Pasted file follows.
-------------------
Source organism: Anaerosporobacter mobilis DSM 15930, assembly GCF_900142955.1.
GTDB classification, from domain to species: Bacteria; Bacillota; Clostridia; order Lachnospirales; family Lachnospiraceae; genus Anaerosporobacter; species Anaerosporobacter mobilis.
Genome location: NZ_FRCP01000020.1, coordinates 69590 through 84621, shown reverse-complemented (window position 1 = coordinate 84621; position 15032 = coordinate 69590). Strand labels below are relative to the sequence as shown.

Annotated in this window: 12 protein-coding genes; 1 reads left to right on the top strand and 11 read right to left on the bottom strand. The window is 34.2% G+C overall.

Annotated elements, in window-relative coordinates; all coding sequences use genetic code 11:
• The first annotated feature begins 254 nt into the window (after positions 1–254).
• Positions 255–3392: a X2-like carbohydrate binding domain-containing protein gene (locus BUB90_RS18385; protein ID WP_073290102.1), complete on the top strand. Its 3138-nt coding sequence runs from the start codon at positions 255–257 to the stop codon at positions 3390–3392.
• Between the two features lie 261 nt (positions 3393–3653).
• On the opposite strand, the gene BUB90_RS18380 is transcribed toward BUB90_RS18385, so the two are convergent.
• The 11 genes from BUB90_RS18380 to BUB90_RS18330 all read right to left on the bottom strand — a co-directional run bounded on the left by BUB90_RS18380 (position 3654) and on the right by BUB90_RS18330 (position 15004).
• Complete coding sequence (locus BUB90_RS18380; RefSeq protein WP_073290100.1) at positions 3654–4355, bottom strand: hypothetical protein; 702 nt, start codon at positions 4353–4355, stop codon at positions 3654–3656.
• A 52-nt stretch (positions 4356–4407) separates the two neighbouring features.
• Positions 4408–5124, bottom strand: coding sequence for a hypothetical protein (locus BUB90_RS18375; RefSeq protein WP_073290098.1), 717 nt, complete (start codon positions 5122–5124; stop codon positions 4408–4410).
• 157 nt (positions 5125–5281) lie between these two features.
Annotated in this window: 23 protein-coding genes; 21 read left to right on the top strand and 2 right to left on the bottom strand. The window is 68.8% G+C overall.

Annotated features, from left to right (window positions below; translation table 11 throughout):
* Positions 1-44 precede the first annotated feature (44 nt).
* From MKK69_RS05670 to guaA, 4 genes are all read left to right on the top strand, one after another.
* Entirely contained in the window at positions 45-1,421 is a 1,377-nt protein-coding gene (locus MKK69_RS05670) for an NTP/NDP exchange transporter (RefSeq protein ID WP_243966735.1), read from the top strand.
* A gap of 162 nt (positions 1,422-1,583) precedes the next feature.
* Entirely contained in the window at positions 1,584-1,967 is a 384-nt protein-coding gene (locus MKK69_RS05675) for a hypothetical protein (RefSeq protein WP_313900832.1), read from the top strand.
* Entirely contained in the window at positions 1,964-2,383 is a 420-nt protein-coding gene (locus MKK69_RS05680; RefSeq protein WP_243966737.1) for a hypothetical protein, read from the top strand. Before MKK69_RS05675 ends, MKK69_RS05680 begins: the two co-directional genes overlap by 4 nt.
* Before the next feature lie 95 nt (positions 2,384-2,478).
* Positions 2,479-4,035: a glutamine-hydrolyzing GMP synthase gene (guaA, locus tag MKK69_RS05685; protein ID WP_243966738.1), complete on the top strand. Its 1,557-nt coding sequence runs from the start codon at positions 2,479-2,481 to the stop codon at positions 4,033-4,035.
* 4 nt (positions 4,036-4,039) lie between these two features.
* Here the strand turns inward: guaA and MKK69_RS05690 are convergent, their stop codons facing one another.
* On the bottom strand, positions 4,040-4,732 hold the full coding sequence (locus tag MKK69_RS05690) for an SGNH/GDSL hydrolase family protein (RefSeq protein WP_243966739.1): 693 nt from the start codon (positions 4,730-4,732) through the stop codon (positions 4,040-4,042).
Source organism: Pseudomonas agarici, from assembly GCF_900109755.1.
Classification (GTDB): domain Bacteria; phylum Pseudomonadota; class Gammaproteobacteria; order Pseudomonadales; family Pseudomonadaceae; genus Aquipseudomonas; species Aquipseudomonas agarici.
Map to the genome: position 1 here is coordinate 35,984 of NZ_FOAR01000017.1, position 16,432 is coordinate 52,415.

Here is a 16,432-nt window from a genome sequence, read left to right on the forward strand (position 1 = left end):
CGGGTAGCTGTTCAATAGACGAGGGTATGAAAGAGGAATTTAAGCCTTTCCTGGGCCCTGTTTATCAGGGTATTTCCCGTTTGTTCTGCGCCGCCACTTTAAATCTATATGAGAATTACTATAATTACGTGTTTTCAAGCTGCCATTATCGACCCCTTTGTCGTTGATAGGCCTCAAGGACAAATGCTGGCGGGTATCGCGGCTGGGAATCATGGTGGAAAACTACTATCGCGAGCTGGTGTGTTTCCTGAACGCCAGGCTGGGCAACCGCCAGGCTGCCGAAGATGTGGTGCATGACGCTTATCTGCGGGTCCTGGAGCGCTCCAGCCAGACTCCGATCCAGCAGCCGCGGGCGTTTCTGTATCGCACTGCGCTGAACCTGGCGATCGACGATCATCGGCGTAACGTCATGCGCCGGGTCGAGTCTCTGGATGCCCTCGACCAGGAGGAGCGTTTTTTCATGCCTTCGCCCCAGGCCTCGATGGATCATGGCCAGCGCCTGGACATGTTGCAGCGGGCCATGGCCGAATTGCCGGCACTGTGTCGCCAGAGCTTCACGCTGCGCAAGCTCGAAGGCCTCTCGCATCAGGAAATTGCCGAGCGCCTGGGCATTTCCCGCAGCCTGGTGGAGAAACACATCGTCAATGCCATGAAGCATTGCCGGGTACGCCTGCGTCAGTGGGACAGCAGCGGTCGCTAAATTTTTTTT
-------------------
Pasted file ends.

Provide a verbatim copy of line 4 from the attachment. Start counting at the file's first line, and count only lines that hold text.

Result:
Annotated in this window: 12 protein-coding genes; 1 reads left to right on the top strand and 11 read right to left on the bottom strand. The window is 34.2% G+C overall.